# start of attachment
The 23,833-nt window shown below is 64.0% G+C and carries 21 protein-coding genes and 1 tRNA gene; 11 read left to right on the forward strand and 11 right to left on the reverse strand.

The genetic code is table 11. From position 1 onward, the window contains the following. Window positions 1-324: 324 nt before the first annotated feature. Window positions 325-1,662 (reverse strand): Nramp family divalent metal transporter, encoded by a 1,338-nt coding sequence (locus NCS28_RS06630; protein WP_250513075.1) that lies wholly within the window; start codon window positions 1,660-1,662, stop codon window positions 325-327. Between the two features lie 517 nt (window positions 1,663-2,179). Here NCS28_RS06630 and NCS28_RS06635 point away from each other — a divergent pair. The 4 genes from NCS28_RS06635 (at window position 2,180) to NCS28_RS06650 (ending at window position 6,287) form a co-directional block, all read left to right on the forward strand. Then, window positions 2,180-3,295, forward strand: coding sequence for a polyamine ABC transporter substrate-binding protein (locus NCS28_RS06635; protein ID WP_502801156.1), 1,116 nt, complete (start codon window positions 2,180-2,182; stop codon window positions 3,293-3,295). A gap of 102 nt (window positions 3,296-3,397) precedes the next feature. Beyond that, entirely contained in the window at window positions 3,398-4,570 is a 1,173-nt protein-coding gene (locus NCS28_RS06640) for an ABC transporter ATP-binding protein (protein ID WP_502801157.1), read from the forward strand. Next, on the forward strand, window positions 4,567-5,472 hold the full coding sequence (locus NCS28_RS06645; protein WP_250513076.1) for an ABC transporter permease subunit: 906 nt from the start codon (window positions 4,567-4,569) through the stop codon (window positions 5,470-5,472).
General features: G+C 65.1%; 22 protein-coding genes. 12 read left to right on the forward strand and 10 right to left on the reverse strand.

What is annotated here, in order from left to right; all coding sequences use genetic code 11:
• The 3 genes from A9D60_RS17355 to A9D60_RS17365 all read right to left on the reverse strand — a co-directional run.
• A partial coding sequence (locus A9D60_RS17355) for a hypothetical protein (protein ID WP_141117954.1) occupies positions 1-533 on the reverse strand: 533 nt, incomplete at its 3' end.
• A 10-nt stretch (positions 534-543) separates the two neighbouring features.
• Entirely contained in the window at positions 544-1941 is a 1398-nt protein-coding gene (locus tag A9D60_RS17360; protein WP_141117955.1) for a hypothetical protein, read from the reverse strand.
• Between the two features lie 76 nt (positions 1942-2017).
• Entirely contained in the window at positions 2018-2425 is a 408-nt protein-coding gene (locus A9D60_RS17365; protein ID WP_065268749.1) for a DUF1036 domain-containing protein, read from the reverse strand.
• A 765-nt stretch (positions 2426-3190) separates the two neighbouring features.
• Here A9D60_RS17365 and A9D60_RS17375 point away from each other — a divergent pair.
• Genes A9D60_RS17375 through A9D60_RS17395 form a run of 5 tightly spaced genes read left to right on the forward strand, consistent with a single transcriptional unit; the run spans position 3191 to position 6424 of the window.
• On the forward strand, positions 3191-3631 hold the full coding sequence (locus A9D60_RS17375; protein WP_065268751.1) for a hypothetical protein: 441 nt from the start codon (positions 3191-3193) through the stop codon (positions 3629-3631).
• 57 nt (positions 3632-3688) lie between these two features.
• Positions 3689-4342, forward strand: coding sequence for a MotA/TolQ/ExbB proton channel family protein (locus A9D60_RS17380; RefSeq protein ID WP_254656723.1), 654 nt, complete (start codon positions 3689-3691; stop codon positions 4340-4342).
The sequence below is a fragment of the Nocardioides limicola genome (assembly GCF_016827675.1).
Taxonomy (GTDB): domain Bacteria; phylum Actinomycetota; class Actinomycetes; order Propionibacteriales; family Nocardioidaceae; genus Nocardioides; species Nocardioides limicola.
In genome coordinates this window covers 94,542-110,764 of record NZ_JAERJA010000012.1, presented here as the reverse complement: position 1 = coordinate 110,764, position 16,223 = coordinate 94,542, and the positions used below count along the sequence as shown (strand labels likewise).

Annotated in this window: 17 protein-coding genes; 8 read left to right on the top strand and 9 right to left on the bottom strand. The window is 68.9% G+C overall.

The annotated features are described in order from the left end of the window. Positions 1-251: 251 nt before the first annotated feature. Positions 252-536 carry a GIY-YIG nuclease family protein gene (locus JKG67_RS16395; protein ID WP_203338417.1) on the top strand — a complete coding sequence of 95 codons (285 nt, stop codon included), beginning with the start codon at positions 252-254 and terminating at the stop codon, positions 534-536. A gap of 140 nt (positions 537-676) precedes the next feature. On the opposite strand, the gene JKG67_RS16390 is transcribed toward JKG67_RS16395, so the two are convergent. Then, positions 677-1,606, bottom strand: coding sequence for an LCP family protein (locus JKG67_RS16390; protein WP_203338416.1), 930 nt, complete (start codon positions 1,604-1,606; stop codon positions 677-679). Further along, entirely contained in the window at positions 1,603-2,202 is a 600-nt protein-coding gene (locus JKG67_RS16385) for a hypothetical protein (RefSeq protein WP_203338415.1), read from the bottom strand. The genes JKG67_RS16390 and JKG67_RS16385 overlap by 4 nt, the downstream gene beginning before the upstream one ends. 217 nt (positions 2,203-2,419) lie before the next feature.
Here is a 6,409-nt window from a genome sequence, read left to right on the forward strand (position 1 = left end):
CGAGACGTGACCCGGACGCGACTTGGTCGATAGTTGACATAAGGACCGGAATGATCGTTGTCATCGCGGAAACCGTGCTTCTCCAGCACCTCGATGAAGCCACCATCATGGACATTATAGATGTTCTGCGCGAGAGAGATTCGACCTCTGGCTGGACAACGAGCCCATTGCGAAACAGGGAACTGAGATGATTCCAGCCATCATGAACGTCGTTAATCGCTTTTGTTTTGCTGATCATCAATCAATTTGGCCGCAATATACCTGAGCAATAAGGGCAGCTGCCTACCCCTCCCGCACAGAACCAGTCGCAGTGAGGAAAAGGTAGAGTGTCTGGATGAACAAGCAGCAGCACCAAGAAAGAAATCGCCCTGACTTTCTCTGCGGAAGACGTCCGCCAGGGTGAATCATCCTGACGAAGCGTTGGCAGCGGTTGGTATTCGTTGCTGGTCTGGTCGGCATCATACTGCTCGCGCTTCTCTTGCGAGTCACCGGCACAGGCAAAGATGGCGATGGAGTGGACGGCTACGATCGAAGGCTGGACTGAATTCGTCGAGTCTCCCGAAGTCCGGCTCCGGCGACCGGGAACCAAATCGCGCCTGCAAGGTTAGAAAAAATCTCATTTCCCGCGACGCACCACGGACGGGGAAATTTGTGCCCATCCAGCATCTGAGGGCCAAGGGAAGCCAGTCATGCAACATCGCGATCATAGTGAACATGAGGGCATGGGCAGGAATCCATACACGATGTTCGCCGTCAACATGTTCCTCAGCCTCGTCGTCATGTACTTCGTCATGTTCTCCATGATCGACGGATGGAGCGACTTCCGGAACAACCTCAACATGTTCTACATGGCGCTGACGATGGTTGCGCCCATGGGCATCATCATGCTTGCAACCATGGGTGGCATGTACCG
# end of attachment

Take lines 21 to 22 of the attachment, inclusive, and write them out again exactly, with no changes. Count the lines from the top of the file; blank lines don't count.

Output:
The annotated features are described in order from the left end of the window. Positions 1-251: 251 nt before the first annotated feature. Positions 252-536 carry a GIY-YIG nuclease family protein gene (locus JKG67_RS16395; protein ID WP_203338417.1) on the top strand — a complete coding sequence of 95 codons (285 nt, stop codon included), beginning with the start codon at positions 252-254 and terminating at the stop codon, positions 534-536. A gap of 140 nt (positions 537-676) precedes the next feature. On the opposite strand, the gene JKG67_RS16390 is transcribed toward JKG67_RS16395, so the two are convergent. Then, positions 677-1,606, bottom strand: coding sequence for an LCP family protein (locus JKG67_RS16390; protein WP_203338416.1), 930 nt, complete (start codon positions 1,604-1,606; stop codon positions 677-679). Further along, entirely contained in the window at positions 1,603-2,202 is a 600-nt protein-coding gene (locus JKG67_RS16385) for a hypothetical protein (RefSeq protein WP_203338415.1), read from the bottom strand. The genes JKG67_RS16390 and JKG67_RS16385 overlap by 4 nt, the downstream gene beginning before the upstream one ends. 217 nt (positions 2,203-2,419) lie before the next feature.
Here is a 6,409-nt window from a genome sequence, read left to right on the forward strand (position 1 = left end):